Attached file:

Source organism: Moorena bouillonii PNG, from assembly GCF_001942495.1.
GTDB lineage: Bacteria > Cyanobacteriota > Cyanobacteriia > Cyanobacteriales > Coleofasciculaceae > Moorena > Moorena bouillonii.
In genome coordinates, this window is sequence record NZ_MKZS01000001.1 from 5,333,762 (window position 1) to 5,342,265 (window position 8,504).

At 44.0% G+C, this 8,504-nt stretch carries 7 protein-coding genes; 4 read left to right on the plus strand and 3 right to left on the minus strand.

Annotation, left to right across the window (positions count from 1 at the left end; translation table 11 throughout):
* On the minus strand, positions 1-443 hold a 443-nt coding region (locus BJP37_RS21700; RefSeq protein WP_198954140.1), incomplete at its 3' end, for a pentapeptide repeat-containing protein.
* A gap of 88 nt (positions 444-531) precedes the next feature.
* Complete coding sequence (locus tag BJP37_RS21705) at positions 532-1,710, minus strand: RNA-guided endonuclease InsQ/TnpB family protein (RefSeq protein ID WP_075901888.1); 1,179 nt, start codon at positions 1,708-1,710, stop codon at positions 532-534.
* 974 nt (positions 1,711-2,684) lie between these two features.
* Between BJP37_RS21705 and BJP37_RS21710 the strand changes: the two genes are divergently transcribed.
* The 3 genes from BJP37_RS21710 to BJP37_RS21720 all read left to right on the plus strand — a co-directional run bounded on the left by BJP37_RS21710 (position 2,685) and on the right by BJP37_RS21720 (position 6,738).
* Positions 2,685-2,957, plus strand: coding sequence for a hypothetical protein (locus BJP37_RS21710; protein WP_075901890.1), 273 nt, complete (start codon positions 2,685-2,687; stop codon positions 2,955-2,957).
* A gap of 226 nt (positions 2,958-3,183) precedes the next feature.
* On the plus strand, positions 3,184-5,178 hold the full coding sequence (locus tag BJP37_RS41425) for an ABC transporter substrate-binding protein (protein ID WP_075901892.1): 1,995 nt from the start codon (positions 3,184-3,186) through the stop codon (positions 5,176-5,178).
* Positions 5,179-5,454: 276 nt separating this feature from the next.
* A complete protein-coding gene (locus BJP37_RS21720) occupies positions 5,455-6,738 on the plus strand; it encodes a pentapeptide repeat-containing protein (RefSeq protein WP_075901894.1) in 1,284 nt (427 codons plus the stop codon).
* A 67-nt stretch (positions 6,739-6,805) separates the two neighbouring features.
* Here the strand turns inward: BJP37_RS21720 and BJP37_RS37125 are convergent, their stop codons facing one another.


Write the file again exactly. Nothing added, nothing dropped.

Source organism: Moorena bouillonii PNG, from assembly GCF_001942495.1.
GTDB lineage: Bacteria > Cyanobacteriota > Cyanobacteriia > Cyanobacteriales > Coleofasciculaceae > Moorena > Moorena bouillonii.
In genome coordinates, this window is sequence record NZ_MKZS01000001.1 from 5,333,762 (window position 1) to 5,342,265 (window position 8,504).

At 44.0% G+C, this 8,504-nt stretch carries 7 protein-coding genes; 4 read left to right on the plus strand and 3 right to left on the minus strand.

Annotation, left to right across the window (positions count from 1 at the left end; translation table 11 throughout):
* On the minus strand, positions 1-443 hold a 443-nt coding region (locus BJP37_RS21700; RefSeq protein WP_198954140.1), incomplete at its 3' end, for a pentapeptide repeat-containing protein.
* A gap of 88 nt (positions 444-531) precedes the next feature.
* Complete coding sequence (locus tag BJP37_RS21705) at positions 532-1,710, minus strand: RNA-guided endonuclease InsQ/TnpB family protein (RefSeq protein ID WP_075901888.1); 1,179 nt, start codon at positions 1,708-1,710, stop codon at positions 532-534.
* 974 nt (positions 1,711-2,684) lie between these two features.
* Between BJP37_RS21705 and BJP37_RS21710 the strand changes: the two genes are divergently transcribed.
* The 3 genes from BJP37_RS21710 to BJP37_RS21720 all read left to right on the plus strand — a co-directional run bounded on the left by BJP37_RS21710 (position 2,685) and on the right by BJP37_RS21720 (position 6,738).
* Positions 2,685-2,957, plus strand: coding sequence for a hypothetical protein (locus BJP37_RS21710; protein WP_075901890.1), 273 nt, complete (start codon positions 2,685-2,687; stop codon positions 2,955-2,957).
* A gap of 226 nt (positions 2,958-3,183) precedes the next feature.
* On the plus strand, positions 3,184-5,178 hold the full coding sequence (locus tag BJP37_RS41425) for an ABC transporter substrate-binding protein (protein ID WP_075901892.1): 1,995 nt from the start codon (positions 3,184-3,186) through the stop codon (positions 5,176-5,178).
* Positions 5,179-5,454: 276 nt separating this feature from the next.
* A complete protein-coding gene (locus BJP37_RS21720) occupies positions 5,455-6,738 on the plus strand; it encodes a pentapeptide repeat-containing protein (RefSeq protein WP_075901894.1) in 1,284 nt (427 codons plus the stop codon).
* A 67-nt stretch (positions 6,739-6,805) separates the two neighbouring features.
* Here the strand turns inward: BJP37_RS21720 and BJP37_RS37125 are convergent, their stop codons facing one another.